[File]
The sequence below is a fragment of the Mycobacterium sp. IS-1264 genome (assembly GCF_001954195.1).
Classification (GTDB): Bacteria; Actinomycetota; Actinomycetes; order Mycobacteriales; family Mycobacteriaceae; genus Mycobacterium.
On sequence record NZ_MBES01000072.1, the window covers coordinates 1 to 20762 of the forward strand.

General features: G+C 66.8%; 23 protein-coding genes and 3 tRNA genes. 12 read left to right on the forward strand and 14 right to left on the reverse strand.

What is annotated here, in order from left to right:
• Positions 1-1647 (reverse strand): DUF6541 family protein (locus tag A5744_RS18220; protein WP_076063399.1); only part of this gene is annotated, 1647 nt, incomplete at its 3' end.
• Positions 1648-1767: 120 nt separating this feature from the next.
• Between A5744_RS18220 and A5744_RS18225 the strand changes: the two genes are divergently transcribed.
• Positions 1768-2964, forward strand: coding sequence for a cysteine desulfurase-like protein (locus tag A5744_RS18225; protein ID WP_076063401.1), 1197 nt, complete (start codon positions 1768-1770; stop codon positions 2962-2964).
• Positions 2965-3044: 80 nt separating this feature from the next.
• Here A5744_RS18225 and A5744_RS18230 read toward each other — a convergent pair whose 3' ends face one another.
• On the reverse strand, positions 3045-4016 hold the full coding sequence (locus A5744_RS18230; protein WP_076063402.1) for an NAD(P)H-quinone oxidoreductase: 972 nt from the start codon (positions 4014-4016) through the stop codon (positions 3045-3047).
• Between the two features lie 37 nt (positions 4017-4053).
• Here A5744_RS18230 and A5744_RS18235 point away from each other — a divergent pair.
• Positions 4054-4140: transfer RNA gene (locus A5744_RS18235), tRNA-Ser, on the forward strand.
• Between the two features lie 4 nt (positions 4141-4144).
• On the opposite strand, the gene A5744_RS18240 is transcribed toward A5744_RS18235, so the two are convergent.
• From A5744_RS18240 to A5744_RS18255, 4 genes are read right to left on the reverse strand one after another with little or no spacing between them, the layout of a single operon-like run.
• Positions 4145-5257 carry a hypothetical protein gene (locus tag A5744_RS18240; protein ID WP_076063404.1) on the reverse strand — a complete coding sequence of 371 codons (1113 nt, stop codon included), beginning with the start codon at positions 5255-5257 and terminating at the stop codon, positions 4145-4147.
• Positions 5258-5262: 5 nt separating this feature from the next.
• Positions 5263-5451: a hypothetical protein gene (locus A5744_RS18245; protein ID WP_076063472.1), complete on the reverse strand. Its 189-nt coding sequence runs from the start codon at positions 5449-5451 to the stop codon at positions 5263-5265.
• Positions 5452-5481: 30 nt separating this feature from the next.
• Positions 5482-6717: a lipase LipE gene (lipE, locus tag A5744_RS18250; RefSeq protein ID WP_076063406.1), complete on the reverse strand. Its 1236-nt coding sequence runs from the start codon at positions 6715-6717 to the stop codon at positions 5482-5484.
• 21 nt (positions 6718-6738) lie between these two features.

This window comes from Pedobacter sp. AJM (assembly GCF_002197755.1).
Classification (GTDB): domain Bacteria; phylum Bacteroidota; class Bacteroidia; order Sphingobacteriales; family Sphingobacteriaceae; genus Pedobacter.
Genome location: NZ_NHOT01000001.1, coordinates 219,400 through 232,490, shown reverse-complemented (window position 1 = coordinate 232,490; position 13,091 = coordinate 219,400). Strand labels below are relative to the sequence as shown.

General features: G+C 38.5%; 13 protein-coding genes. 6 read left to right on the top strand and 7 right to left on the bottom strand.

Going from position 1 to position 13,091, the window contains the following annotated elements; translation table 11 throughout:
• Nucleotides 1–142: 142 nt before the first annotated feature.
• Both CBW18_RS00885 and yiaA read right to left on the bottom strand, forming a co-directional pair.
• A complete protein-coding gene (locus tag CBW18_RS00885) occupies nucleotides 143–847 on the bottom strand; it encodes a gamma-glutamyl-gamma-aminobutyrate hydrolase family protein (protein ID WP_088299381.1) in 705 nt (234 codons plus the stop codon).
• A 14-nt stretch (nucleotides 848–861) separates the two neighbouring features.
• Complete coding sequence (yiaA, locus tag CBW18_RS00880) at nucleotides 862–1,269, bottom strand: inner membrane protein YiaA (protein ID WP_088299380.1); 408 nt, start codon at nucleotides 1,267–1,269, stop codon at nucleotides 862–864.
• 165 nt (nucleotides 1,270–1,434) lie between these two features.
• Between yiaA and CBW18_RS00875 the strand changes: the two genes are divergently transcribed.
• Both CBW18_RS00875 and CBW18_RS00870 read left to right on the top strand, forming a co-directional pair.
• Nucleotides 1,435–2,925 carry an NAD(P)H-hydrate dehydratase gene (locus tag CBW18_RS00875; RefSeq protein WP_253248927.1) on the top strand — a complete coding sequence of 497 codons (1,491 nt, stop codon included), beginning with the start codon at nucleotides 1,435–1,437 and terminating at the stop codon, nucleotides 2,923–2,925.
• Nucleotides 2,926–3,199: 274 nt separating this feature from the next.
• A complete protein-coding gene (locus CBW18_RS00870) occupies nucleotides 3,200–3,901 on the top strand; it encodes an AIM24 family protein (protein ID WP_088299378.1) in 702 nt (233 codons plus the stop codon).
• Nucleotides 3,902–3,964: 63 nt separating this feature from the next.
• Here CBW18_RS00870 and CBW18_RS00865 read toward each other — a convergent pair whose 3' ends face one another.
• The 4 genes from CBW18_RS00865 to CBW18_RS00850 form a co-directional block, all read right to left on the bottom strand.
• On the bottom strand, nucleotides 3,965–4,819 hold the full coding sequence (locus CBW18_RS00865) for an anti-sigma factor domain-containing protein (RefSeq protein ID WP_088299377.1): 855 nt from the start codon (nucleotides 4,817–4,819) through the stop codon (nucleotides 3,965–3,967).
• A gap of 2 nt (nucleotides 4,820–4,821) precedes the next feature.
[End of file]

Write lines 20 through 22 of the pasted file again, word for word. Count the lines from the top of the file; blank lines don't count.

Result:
• Positions 5258-5262: 5 nt separating this feature from the next.
• Positions 5263-5451: a hypothetical protein gene (locus A5744_RS18245; protein ID WP_076063472.1), complete on the reverse strand. Its 189-nt coding sequence runs from the start codon at positions 5449-5451 to the stop codon at positions 5263-5265.
• Positions 5452-5481: 30 nt separating this feature from the next.